There was a trinity of rare natural occurrences yesterday, March 20th 2015—solar eclipse, supermoon and spring equinox.
You had to travel close to the Arctic Circle to see a total eclipse this year. However people in Europe, northern Africa and northern Asia witnessed a stunning partial eclipse, with Scotland experiencing over 90%. A vernal equinox on the same day as a total eclipse won’t occur again until 2034.
The sun was eclipsed this year by a supermoon, which is when the moon is at its closest, or perigee, to the earth. Since it requires a new moon to obscure the sun, the moon wasn’t visible except as a black disc moving across the sun.
Speaking of black discs blocking out the light, Dr. Guy McPherson, professor emeritus of natural resources, ecology and evolutionary biology at the University of Arizona, was in town recently, preaching to the converted that humankind is doomed.
Afterward, he captured the essence of his talk with the catchy slogan, “Edge of Extinction: Good!” Someone ought to tell this guy that misanthropy is hardly radical, and has long since gone mainstream.
Humorlessly and incongruously describing a supposed “laughfest” with local emergency room nurses, McPherson said, “If you want to have a decent, humorous conversation about near-term human extinction, or grief, or death, or any of those topics taboo in this culture, the place to go is your local emergency room.”
At the local E-R (which also refers locally to the Enterprise-Record newspaper, another source of amusement without laughter), McPherson said the conversation was “nothing but non-stop hilarity.” I guess you had to be there.
McPherson maintains that the scientific community, as well as the usual suspects of media and politicians, are guilty of the equivalent of medical malpractice.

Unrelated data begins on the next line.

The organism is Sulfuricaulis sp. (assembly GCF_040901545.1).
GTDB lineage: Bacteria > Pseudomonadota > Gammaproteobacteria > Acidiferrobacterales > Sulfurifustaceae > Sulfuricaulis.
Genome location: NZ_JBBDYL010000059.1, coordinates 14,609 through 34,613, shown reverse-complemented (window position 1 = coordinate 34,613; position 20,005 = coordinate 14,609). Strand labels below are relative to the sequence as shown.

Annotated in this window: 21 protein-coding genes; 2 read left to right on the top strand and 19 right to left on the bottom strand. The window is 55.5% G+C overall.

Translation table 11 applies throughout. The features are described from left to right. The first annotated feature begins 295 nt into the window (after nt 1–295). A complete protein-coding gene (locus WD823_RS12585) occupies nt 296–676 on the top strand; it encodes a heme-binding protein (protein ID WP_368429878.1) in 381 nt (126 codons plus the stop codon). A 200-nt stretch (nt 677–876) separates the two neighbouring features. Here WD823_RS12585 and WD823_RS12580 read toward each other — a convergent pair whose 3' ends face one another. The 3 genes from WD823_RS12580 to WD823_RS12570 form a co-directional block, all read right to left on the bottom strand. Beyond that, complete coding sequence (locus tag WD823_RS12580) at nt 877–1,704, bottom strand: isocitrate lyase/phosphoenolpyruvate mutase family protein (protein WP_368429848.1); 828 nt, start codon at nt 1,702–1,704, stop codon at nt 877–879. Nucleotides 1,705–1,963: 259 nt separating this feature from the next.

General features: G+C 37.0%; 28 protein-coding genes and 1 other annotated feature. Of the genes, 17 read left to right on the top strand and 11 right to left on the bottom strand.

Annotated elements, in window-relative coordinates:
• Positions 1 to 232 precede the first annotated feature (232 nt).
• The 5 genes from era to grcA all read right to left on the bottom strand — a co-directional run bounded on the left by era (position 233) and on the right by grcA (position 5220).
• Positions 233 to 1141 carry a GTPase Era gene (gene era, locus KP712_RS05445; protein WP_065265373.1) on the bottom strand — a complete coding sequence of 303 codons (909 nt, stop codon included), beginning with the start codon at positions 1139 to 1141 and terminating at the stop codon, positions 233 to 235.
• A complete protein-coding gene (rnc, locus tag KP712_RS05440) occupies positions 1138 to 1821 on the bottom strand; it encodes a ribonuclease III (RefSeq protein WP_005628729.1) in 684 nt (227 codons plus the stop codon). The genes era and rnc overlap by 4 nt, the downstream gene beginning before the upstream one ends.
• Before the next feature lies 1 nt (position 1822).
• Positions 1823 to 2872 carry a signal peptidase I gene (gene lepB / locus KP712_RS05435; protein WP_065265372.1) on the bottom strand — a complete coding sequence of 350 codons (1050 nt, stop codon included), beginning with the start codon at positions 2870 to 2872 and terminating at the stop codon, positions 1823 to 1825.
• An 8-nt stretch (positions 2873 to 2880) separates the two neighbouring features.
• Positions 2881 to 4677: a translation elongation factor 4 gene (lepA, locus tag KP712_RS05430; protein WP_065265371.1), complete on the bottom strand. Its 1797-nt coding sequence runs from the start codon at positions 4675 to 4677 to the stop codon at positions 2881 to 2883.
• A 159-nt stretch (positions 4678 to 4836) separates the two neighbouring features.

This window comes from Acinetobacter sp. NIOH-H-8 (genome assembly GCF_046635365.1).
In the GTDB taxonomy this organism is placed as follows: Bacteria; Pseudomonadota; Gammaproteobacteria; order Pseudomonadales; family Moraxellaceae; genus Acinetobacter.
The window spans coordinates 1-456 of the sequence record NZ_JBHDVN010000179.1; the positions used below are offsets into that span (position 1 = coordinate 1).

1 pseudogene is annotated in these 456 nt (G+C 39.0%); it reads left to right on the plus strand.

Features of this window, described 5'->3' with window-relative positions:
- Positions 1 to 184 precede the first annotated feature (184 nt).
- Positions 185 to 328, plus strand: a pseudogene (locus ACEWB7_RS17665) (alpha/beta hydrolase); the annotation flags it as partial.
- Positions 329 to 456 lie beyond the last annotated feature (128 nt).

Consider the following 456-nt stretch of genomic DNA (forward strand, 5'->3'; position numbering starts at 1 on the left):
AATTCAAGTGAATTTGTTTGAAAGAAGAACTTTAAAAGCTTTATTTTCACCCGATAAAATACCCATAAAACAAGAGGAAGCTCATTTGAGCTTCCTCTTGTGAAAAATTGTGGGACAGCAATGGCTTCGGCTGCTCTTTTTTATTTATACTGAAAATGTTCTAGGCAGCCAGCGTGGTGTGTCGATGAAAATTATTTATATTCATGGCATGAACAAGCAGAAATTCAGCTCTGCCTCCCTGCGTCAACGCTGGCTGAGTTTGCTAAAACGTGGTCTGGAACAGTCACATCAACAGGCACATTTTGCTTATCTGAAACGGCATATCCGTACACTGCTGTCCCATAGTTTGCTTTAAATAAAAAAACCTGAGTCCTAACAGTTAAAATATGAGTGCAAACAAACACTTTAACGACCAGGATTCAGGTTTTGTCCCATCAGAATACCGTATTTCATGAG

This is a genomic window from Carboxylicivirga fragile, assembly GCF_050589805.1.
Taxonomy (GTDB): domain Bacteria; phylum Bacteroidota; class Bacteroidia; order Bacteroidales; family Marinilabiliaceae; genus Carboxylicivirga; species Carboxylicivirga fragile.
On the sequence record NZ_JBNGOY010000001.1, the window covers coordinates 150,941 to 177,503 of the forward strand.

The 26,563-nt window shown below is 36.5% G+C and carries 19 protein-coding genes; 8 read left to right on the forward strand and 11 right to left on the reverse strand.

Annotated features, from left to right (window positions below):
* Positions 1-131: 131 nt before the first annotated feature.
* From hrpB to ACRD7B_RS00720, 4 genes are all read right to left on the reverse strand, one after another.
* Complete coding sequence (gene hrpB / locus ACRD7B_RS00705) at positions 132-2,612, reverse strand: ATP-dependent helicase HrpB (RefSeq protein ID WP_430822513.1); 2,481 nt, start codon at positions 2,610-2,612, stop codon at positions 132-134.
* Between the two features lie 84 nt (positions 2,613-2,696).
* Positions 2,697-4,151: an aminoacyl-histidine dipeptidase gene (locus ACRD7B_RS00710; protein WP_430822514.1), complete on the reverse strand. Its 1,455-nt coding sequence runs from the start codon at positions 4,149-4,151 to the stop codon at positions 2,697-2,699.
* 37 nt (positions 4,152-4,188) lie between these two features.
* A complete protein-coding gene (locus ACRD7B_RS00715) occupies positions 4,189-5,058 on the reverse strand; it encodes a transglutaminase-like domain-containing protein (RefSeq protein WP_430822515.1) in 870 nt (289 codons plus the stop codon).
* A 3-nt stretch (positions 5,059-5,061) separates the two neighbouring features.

He rhetorically asks, “If a doctor examines you and determines you have six months to live, you would want to know, wouldn’t you?” His diagnosis is that humankind will inevitably go extinct in this century, with his estimate of 2060 ushering in the zero hour.
Citing data indicating the consensus of climate change predictions are way behind the curve, as well as disastrous feedback loops that have already been initiated, his presentation is so convincing that the second day is devoted to a six-hour grief counseling session. Now that’s funny.
The question is: Why is McPherson even giving these presentations? His flat, deadpan answer? “At the edge of extinction, only love remains.” Yuck.
Though the prescription of the good doctor is insipid, his dire diagnosis is wrong because it is premature. As such, he drains urgency, rather than intensifies it. Is that the real intention of this Guy and whatever things are pulling his strings?
The fate of the earth and humanity has not been decided. So McPherson and his ilk are contributing to the hopelessness and despair so many people already feel.
What can one individual do? McPherson, wrong again, quotes Edward Abbey. “Action is the antidote to despair.” Action from the unintelligence of the human mind is precisely the source of the ecological, social and spiritual crisis that man has made.
In that vein, I’ve come to feel that ending psychological time is the most important thing a body can do each day.
Few people even know it is possible to spontaneously leave the field of time, even temporarily (though that sounds like a contradiction in terms). So what does ending time mean, and why is it essential to growing as human being and meeting the human crisis?
The essential cause of the crisis is not economic, political, technological or cultural. It is human consciousness itself.
Consciousness, as we know it, is the continuity of psychological time. And time is the past eclipsing the present and enshadowing the future.
The essence of primordial humans is the original and ongoing sin of carrying over the evolutionary gift for conscious separation into the psychological realm. In short, time is the continuity of thought that emanates from separation and accumulation.
Ending time means that the watcher that judges and evaluates, the self that chooses and makes effort, yields to awareness. Intensely but passively watching the movement of thought and emotion in the mirror of nature allows awareness to quicken, and catch thought in the act of separating itself from itself as the watcher. Attention then gathers, and effortlessly ends psychological thought and time.
The brain is cleansed of the past and renewed and expanded in the present. One grows as a human being and is able to meet the crisis of man within oneself.
The microcosm of the individual clearly enfolds the macrocosm of the world now. That means the shift in consciousness, once it begins (and it hasn’t, as many wishfully believe on the other side of the McPherson coin) could happen quickly.